‘Striving for excellence in all we do:’ How the Franklin Regional School District equips learners to excel in the real world

This story is one in a series created in collaboration with the AASA Learning 2025 Alliance to celebrate the work of groundbreaking school districts in the Pittsburgh region. Kidsburgh will share these stories throughout 2023.

The Franklin Regional School District’s “portrait of a graduate” makes a promise — a pledge to the community that says, in effect, “When your children graduate from Franklin Regional’s schools, they’ll be ready to thrive in the world. And they’ll strive for excellence in all they do.”

How the district fulfills that promise looks different for every learner. But when Superintendent Gennaro Piraino pictures a graduate, one particular student pops into his mind.

All photos courtesy of Franklin Regional School District.

“My son is about to graduate,” Piraino explains. And thanks to the district’s College in High School program, “He’s going to walk out of here with 52 college credits. He’s interested in the business side of athletics, so he’s been interning with the district’s business office. We’ve been able to offer that real-world experience.”

And his son’s trajectory is not an exception, Piraino says. “These opportunities exist for every student — for all students at Franklin Regional.”

The district has long been at the forefront of preparing learners for real-world success. So when Franklin Regional was invited to join the Western Pennsylvania Learning 2025 Alliance — a cohort of school districts working together to create student-centered, equity-focused, future-driven schools — Piraino jumped at the opportunity.

“It was a natural continuation of the work we’re already doing,” he says, noting the district’s yearslong efforts to ensure every learner can reach their full potential. Franklin Regional has worked with nationally renowned experts like the Successful Practices Network to enhance the district’s design, and “to be part of a regional collaboration is an added bonus. It’s been a phenomenal opportunity for us to support one another and learn from each others’ models.”

Led by local superintendents and AASA, The School Superintendents Association, the Alliance convenes for workshops, networking opportunities, and professional development that helps districts like Franklin Regional do what they do best: equip every student with the opportunities, resources, and support to strive for excellence.

“And when we say excellence, we mean academically, socially, behaviorally, emotionally, and physically,” says Jennifer DiFulvio, the district’s assistant superintendent of elementary education and support services. “We really have a whole-child focus here in our district.”

That focus, she says, requires an all-hands approach — one that brings students, families, and community partners together. The district’s College in High School program, for example, pairs Franklin Regional students with nearly a dozen colleges and universities, from the nearby Westmoreland County Community College to institutions further afield.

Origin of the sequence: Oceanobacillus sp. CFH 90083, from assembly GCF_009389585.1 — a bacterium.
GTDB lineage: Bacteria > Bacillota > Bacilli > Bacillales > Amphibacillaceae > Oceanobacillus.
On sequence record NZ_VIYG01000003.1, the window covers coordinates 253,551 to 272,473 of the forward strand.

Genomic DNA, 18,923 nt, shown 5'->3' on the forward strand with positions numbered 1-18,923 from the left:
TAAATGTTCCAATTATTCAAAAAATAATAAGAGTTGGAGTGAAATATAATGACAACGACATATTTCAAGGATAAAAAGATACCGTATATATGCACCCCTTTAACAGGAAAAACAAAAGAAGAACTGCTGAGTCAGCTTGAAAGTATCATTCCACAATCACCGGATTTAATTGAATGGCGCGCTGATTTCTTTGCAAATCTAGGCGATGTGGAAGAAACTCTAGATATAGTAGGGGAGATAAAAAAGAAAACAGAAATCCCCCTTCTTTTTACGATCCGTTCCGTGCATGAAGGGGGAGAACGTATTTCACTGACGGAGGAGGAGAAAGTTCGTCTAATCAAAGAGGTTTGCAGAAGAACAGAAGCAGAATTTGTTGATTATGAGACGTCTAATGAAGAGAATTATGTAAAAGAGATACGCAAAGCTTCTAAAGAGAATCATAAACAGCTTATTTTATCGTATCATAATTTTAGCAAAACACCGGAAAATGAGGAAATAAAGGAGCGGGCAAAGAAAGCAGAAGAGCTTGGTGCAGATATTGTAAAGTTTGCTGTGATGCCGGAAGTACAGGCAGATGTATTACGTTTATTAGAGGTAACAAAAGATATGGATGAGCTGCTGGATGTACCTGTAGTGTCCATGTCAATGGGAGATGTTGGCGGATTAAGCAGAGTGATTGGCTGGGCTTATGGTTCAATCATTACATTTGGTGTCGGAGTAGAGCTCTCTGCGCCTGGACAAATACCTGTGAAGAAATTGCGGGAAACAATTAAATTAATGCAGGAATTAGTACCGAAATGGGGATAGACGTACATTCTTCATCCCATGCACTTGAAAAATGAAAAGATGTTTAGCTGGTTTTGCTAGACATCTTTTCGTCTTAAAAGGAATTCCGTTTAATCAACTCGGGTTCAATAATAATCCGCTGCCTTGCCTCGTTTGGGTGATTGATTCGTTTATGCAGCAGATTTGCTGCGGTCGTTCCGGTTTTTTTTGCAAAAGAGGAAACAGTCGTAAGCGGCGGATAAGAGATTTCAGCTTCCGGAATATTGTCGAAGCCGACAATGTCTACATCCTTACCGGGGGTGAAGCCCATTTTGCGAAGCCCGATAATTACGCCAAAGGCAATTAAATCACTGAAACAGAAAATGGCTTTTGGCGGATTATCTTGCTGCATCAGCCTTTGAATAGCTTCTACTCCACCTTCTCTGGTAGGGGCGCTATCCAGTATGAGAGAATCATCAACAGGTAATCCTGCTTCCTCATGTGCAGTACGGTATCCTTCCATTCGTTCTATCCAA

Students can take engineering courses through the prestigious Rochester Institute of Technology or learn the basics of biomedicine at Missouri S&T.

Preparing students for rigorous, college-level courses requires safe, supportive classroom learning environments. To that end, Franklin Regional offers multiple tiers of mental health support, with school-based therapists stationed in every building. A new partnership with the University of Pittsburgh adds even more support, with social services liaisons who can connect learners to comprehensive mental and behavioral health resources. 

The response, says DiFulvio, has been “overwhelmingly positive,” with students now able to access “a level of mental health support they’ve never before experienced.”

Meanwhile, officials say they’re on a mission to listen: to students and teachers on one hand, and to parents, families, and caregivers on the other. Working with the Mentoring Partnership of Southwestern Pennsylvania, Franklin Regional has launched focus groups that bring these stakeholders together. Collectively, says DiFulvio, these groups are designing the future of family-school engagement, building a school district where teachers and parents work hand-in-hand to help every student pursue their interests and dreams.

A Franklin Regional parent herself, DiFulvio knows what deep engagement can do. “I’ve seen it from both sides: as an administrator, and as someone with one child who’s graduated and two more who are Franklin Regional students,” she says. “I always tell people: We have an excellent special education program. We have an excellent arts program. Our kids do really well academically, and they get all kinds of real-world work opportunities. And when parents and teachers work together, it just makes all of that even better.”

To Gennaro Piraino, making things better is what the work is all about. The district’s mission — “to strive for excellence, learning, achievement, and citizenship in all we do” — isn’t some abstract statement, the superintendent explains. Instead, “It’s ingrained across everything: every classroom, every program, every partnership.

“And it’s ingrained in our students, too.”

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